1

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Worried. Having been on a keto diet for the last 1.5 months, why is my HDL worse?

Answered on August 19, 2014
Created July 17, 2011 at 12:11 AM

I've been on a ketogenic diet for the last 2 months and my blood report seems just as bad, if no worse. I'm a 25 yr old male, at 6ft tall.

I've had good blood reports all my life. Then, 8 months ago, I decided to gain a lot of weight and work out a lot. I gained 60 pounds in 6 months eating about 4,000-6,000 calories daily consisting of whole foods: steak, a gallon of whole milk, oatmeal, protein shakes, lentils, sometimes cookies. Because of that, I got my first bad blood report. This was in May.

So I cut that stuff out and started a ketogenic diet, eating at a caloric deficit, about 1k calories/day. On days after I lift, I will eat chili with 40g of carbs so that is a cheat day for me. I've also eaten 3 apples in the last 2 months as well. These are the only sources of carbs I can think of eating. Otherwise, I eat less than 10g of carbs per day. I've lost about 25-30 pounds. My diet consists of: cheddar cheese, whey/casein shakes, bratwursts, chicken, cashews, fish oil, peppers, alfredo sauce. Now, two months later, my blood report seems actually worse than before.

EAT EVERYTHING DIET (May 2011) ---> KETO DIET of 1,000 calories (July 2011)

weight : 195lb/170lb

total cholesterol: 230/201

triglycerides : 78/82

LDL (calculated): 159/152

HDL : 55/33

I know LDL is more informative when having figured out the VLDL/non-VLDL numbers directly. However, I don't have that. My HDL, having cut carbs out almost totally, is actually lower by a lot! Could someone please help me figure out what's going on here? I have another blood test scheduled in 3 weeks (I got this blood test free so I said "what the hay"). I'm terribly annoyed, frustrated, and even scared about this. I need a low-carb diet because I respond terribly to carbs (so happy I have been able to pinpoint this), and yet it seems that the low-carb ketogenic diet is killing me. I'm lost here. I'd love to hear from you. Why am I at such a dismal state?

22424c9eef944ade83d4e4ffda907056

(1402)

on July 17, 2011
at 07:52 AM

Also, I was giving you the benefit of the doubt and assuming you meant a 1000 calorie deficit, not a 1000 calorie diet. If you are on a 1000 calorie diet, take everything I said as a second priority and eat more food. Chicken is okay, but it's still the fat-phobic's meat of choice, it seems. Give beef a try, maybe? Really, nutrition is far from a science at this point, so trying anything and seeing where it gets you is a good idea.

22424c9eef944ade83d4e4ffda907056

(1402)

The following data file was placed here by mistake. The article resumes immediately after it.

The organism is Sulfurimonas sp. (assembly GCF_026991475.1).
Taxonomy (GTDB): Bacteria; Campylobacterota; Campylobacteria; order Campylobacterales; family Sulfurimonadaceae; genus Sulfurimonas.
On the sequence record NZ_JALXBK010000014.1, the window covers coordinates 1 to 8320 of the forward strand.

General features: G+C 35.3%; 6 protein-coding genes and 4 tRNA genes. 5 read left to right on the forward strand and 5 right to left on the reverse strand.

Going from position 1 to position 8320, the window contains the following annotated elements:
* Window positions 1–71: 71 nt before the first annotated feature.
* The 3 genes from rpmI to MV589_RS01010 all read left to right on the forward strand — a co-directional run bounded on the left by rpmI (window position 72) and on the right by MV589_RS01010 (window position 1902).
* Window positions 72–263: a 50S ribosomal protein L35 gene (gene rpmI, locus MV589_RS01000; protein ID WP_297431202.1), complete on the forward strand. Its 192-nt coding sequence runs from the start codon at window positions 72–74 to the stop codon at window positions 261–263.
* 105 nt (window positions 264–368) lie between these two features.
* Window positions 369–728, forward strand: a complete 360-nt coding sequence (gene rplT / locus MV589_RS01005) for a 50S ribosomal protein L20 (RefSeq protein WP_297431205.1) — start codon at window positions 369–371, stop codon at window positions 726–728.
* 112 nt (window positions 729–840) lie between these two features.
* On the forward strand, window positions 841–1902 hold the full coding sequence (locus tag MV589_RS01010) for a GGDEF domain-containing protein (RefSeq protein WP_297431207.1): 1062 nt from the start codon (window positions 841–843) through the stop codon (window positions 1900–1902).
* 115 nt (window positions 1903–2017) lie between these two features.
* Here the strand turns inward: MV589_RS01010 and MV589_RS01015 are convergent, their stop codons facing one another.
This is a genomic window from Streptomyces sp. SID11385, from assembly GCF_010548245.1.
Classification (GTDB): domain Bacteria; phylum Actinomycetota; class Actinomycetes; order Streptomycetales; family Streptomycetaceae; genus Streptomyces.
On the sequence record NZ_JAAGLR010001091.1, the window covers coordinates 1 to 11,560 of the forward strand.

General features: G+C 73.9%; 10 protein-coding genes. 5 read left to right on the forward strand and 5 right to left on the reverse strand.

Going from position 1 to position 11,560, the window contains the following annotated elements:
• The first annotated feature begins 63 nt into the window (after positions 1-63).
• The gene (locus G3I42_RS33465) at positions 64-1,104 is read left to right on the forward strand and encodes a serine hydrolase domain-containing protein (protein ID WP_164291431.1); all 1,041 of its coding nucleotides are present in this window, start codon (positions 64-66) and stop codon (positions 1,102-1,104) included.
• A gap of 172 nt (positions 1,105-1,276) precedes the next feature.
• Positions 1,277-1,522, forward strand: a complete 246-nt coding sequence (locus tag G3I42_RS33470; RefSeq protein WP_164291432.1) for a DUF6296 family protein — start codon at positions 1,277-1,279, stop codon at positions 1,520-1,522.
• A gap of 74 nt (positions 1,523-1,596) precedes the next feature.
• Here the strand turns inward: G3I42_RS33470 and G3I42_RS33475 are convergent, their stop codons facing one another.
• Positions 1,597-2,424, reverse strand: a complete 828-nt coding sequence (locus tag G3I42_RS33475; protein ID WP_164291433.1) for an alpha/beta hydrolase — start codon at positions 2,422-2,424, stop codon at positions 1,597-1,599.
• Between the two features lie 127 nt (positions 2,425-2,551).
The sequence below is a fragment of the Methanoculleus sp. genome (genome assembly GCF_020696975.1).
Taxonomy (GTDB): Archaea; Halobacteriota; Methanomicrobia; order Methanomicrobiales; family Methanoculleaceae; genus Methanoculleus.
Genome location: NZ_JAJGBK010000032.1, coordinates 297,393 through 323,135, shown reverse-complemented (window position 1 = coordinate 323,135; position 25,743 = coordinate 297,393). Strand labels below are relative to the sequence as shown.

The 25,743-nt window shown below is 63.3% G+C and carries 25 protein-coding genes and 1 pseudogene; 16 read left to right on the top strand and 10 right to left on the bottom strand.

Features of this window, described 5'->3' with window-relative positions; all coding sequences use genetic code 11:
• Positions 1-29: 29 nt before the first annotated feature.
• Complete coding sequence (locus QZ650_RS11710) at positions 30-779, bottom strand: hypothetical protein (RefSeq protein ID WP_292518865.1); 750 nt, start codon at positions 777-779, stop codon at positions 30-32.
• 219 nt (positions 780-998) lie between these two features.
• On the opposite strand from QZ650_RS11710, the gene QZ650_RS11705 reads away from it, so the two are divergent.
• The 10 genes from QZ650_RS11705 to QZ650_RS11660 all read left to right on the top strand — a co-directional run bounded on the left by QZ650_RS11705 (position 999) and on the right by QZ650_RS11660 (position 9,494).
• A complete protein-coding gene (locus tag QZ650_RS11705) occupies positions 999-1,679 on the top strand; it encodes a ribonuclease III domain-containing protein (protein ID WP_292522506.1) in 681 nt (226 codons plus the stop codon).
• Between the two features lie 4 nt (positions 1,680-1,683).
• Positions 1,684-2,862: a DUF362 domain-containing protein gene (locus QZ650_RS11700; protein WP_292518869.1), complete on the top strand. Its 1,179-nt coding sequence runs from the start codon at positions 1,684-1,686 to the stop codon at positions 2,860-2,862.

on July 17, 2011
at 07:47 AM

I'd consider that maybe it's a certain type of carbohydrate that has the negative effect on you, or possibly even some other type of nutrient. I don't necessarily think the processed foods are directly effecting your HDL, but they may be hindering your body's regular functioning in a way that ends up effecting your HDL. Ultimately, regardless of cause and effect, the best thing you can do is attack the least healthy aspects of your diet first to eliminate them as a cause. The local butcher doesn't necessarily use health-friendly ingredients, especially in processed foods (not cuts of meat).

Ef4c5b09fdccf73be575d3a0c267fdd9

(2539)

on July 17, 2011
at 04:59 AM

and other organs like heart and egg yolks and boom, you got a better diet. I am 21 year old student feeding myself while working a job, doing school, and an internship that a 2 hour drive away as well as feeding my significant other... There is always time to cook.

Ef4c5b09fdccf73be575d3a0c267fdd9

(2539)

on July 17, 2011
at 04:58 AM

Well now would be the time to switch to that healthy diet. Your HDL is low cause your hormones are probably super low. Better hormonal profile = better HDL. Stress = low HDL. 1000 calorie diet = stress. Poor diet = stress. Get a crock pot with a timer , slow cook meat in it, get tuberware. Put time aside to make meals for the week. Get chuck roasts, pork legs, brisket, ribs. Cook them in the crock. Boil some sweet taters or wahtever and throw them in the fridge and take 1 or 2 out a day if you want to stay low carb. Throw in some raw veggies for salad, eat liver once a week

7a200761a48be9c66b9714cdb3b7cad1

(5)

on July 17, 2011
at 03:49 AM

Hey Bill, I'm eating so little because I'm take a ridiculously hard course that requires I study until 9pm every day. This leaves me with 1 meal. I am not starving at all, since Im eating fat-rich meats so I stay satiated. For snacks, I have nuts and a protein shake. Yes, my strength gains have decreased but I am sure that once I return to a healthy diet, I'll be able to return to my lifting prime with some hard work. I am resolved to get a more rich/diverse diet that thanks to you all. But I would be obliged if someone could explain how diversity in nutrients/diet can actually affect HDL.

7a200761a48be9c66b9714cdb3b7cad1

(5)

on July 17, 2011
at 03:38 AM

I am working out 1.5 times per week, doing weight lifting, particularly squats, bench press, etc.

A1a4882d31414600b2cab395a5b17161

(699)

on July 17, 2011
at 02:20 AM